Publix GreenWise Market Magazine - March 2008
Get to the Heart of the Artichoke
Get to the heart of the artichoke
March marks the beginning of peak harvest season for artichokes. To prepare these somewhat intimidating vegetables, first wash them in cold water, pull off any loose or discolored petals, then cut the stems close to the base. Cut off about an inch at the top of each artichoke and snip off the sharp petal tips. Brush cut edges with lemon juice. Then steam, covered, for 20 to 25 minutes, until a petal near the center can be easily pulled out. To eat, dip each petal into melted butter or a favorite sauce. Or try these tasty variations:
- Refrigerate and marinate cooked, halved artichokes (with the fuzzy choke removed) overnight in a mixture of ¾ teaspoon ground ginger and ¼ cup each balsamic vinegar, water, olive oil and soy sauce. Drain and grill about six minutes, then turn and grill until the petals become lightly charred (three to four minutes more).
- Bake sliced or quartered artichoke hearts in a casserole along with lemon juice, sautéed onions, Italian herbs, fresh sliced tomatoes and mozzarella cheese.
LEARN MORE: Visit the California Artichoke Advisory Board at artichokes.org for nutrition information and more recipes.
Trim, Snip, Dip and Scoop
Wash artichoke; trim stem and remove discolored or loose petals. Cut off 1 inch from the top.
Snip off the sharp petal tips and brush the cut edges with a little lemon juice. Steam as directed, above.
Dip the petal base into a sauce such as herbed light mayo; draw through your teeth, scraping off the flesh.
Remove petals until the fuzzy choke appears at the base. Scoop out the choke and discard. Eat the remaining heart.
Fresh, Frozen or Canned?
There's nothing like fresh vegetables to add flavor and nutrients to a meal. But when you can't get to the store or your favorite veggie is out of season, canned and frozen versions are great choices, according to the American Dietetic Association. Canned and frozen vegetables lose little in the way of nutrients during processing, and they may even contain more vitamins and minerals than their fresh counterparts that have been handled or stored improperly. Many canned vegetables do contain sodium, so drain and rinse well to cut down on the amount.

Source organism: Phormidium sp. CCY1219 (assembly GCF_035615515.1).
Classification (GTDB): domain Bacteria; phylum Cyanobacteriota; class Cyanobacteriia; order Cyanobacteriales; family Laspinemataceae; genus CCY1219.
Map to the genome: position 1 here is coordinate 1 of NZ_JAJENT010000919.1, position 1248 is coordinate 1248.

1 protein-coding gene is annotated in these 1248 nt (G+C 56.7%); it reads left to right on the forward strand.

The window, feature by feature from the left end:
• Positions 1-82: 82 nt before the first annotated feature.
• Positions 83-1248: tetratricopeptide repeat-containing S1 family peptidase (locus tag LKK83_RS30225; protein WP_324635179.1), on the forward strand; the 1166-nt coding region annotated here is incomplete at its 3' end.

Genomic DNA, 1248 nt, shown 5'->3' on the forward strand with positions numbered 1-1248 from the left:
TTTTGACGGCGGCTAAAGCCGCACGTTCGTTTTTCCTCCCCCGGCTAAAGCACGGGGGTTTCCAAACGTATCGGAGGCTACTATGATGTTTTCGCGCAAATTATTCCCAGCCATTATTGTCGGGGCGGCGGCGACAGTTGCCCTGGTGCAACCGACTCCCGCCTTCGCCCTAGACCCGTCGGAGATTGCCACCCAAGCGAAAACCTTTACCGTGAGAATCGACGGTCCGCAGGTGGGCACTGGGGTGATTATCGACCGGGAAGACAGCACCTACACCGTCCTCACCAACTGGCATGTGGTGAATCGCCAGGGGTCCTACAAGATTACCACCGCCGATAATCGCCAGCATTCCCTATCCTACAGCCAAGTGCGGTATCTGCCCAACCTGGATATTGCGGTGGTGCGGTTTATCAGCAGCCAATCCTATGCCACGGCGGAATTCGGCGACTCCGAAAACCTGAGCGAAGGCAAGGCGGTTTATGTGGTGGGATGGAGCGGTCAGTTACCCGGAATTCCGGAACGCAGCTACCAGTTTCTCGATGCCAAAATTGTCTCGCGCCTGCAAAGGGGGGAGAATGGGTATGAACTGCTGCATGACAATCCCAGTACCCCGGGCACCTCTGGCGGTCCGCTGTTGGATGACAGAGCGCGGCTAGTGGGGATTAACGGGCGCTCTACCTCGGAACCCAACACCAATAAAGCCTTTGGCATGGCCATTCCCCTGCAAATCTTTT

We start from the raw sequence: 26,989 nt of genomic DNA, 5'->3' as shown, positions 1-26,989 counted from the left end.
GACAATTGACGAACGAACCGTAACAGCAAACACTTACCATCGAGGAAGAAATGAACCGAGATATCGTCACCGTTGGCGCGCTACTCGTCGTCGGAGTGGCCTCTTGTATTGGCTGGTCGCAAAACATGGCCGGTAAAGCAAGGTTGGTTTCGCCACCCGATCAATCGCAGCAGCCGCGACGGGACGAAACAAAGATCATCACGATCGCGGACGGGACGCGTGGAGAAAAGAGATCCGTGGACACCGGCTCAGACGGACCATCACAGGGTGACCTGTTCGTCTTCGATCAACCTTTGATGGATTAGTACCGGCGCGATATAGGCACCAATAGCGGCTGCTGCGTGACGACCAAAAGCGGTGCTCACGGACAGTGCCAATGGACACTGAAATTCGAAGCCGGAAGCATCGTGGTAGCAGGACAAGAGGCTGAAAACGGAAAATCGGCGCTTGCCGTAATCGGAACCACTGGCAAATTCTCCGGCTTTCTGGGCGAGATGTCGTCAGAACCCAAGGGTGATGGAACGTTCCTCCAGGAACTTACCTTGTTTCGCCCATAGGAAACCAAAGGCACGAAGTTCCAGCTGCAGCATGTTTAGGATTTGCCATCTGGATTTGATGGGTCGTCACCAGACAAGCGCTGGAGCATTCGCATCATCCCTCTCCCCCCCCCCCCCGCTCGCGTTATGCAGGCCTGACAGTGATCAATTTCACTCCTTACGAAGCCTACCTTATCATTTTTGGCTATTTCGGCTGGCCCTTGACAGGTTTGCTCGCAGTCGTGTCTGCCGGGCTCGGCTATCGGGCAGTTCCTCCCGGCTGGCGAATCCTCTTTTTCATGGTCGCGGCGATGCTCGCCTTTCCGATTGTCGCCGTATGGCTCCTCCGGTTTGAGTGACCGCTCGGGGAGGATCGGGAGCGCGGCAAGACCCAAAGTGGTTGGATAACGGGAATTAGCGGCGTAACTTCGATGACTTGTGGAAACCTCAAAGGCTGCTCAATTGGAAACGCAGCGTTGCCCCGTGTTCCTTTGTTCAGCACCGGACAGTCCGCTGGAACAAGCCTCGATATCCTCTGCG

|St. Paddy's Classic|
Corned beef is a March tradition, but did you know that the food's name has nothing to do with corn? It actually refers to the use of salt pellets the size of corn kernels to preserve a relatively tough cut of beef, such as brisket, rump or round. In the days before refrigeration, beef was corned this way to prevent spoilage. Today salt water has replaced the salt pellet "corns," but the food's name still recalls its history.
This St. Paddy's Day, celebrate with a traditional Irish-American one-pot meal of corned beef and cabbage. Place a corned beef brisket into a large pot and cover with about 2 quarts of water. Add an onion, 2 tablespoons of mixed pickling spice and a teaspoon of minced garlic. Simmer for 2 hours. Add organic red potatoes and organic carrots, then simmer for another half hour.
Add a small head of cabbage, cut into wedges, and simmer for about 15 minutes more. When all the veggies are tender, sprinkle with chopped fresh parsley or dried parsley flakes before serving.
Get the Lead Out
Today the FDA regulates the sale of ceramic ware containing lead, but family heirlooms, flea-market finds and even some imported ceramics may contain unacceptably high levels. Increased levels are most likely to be found in dishes made prior to 1971, when the first of increasingly stringent lead regulations was put into place.
Lead can leach out of dishes and into food, ultimately winding up in your body. This is especially true when dishes are used to store or microwave food or if the food is acidic.
For safety's sake reserve older dishware for decoration or special-occasion use. (Note that pregnant women and children should never eat from dishes containing lead.) And if a dish's glaze is corroded or you notice a dusty or chalky gray residue after washing, stop using it.
Also avoid glazed terra-cotta dishes made in Latin America unless they're labeled "lead-free" or "sin plomo" and any highly decorated Asian tableware unless it's labeled "lead-free." And be wary of any homemade or handcrafted tableware, whether produced in this country or abroad, unless you're sure the maker used a lead-free glaze.
For Easter eggs in a rainbow of delicate hues, concoct natural dyes. Experiment by putting dyestuff (see chart, below) into a saucepan and adding water to completely cover. Try several spoonfuls of spices or a handful or two of other items. Bring to a boil, reduce heat and simmer for 15 to 60 minutes, until you like the color. The liquid dye should be darker than the shade you'd like the eggs to be.
Remove the pan from the heat and strain with cheesecloth or a fine strainer. Add 4 to 6 teaspoons of white vinegar. Place hard-cooked eggs into a small bowl and cover them completely with the strained dye mixture. When the eggs reach the desired soft shade, lift them out and put them on a rack to dry.
LEARN MORE: For decorating ideas visit the American Egg Board at incredibleegg.org and click on For Kids & Family.
QUOTE: "Laughter is brightest in the place where the food is." —Irish proverb
|Strong brewed coffee
||Beige to brown
|Canned blueberries or red cabbage leaves
|Purple or red grape juice or beet juice
|Golden Delicious apple peels
|Yellow onion skins
|Fresh beets, cranberries, radishes or frozen raspberries
|Orange or lemon peels, carrot tops, celery seed, ground cumin or turmeric